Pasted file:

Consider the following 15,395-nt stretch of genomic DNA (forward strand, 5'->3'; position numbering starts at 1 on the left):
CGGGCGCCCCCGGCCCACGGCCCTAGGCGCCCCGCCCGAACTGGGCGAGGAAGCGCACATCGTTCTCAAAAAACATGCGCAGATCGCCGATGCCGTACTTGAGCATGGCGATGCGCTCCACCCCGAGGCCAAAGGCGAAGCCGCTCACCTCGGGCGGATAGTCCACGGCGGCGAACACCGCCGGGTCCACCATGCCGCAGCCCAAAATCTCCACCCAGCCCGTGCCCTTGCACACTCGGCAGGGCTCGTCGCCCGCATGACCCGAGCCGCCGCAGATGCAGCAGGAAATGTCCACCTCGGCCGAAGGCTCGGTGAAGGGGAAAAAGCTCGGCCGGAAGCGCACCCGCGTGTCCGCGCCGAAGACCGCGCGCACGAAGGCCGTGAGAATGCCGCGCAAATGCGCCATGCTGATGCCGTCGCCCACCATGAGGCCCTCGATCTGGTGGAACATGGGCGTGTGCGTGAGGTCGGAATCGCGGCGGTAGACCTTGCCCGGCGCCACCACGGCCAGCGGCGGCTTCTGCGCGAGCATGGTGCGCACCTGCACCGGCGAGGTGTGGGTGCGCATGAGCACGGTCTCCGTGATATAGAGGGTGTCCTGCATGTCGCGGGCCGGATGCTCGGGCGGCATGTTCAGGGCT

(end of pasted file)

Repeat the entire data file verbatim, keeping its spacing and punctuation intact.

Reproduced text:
Consider the following 15,395-nt stretch of genomic DNA (forward strand, 5'->3'; position numbering starts at 1 on the left):
CGGGCGCCCCCGGCCCACGGCCCTAGGCGCCCCGCCCGAACTGGGCGAGGAAGCGCACATCGTTCTCAAAAAACATGCGCAGATCGCCGATGCCGTACTTGAGCATGGCGATGCGCTCCACCCCGAGGCCAAAGGCGAAGCCGCTCACCTCGGGCGGATAGTCCACGGCGGCGAACACCGCCGGGTCCACCATGCCGCAGCCCAAAATCTCCACCCAGCCCGTGCCCTTGCACACTCGGCAGGGCTCGTCGCCCGCATGACCCGAGCCGCCGCAGATGCAGCAGGAAATGTCCACCTCGGCCGAAGGCTCGGTGAAGGGGAAAAAGCTCGGCCGGAAGCGCACCCGCGTGTCCGCGCCGAAGACCGCGCGCACGAAGGCCGTGAGAATGCCGCGCAAATGCGCCATGCTGATGCCGTCGCCCACCATGAGGCCCTCGATCTGGTGGAACATGGGCGTGTGCGTGAGGTCGGAATCGCGGCGGTAGACCTTGCCCGGCGCCACCACGGCCAGCGGCGGCTTCTGCGCGAGCATGGTGCGCACCTGCACCGGCGAGGTGTGGGTGCGCATGAGCACGGTCTCCGTGATATAGAGGGTGTCCTGCATGTCGCGGGCCGGATGCTCGGGCGGCATGTTCAGGGCT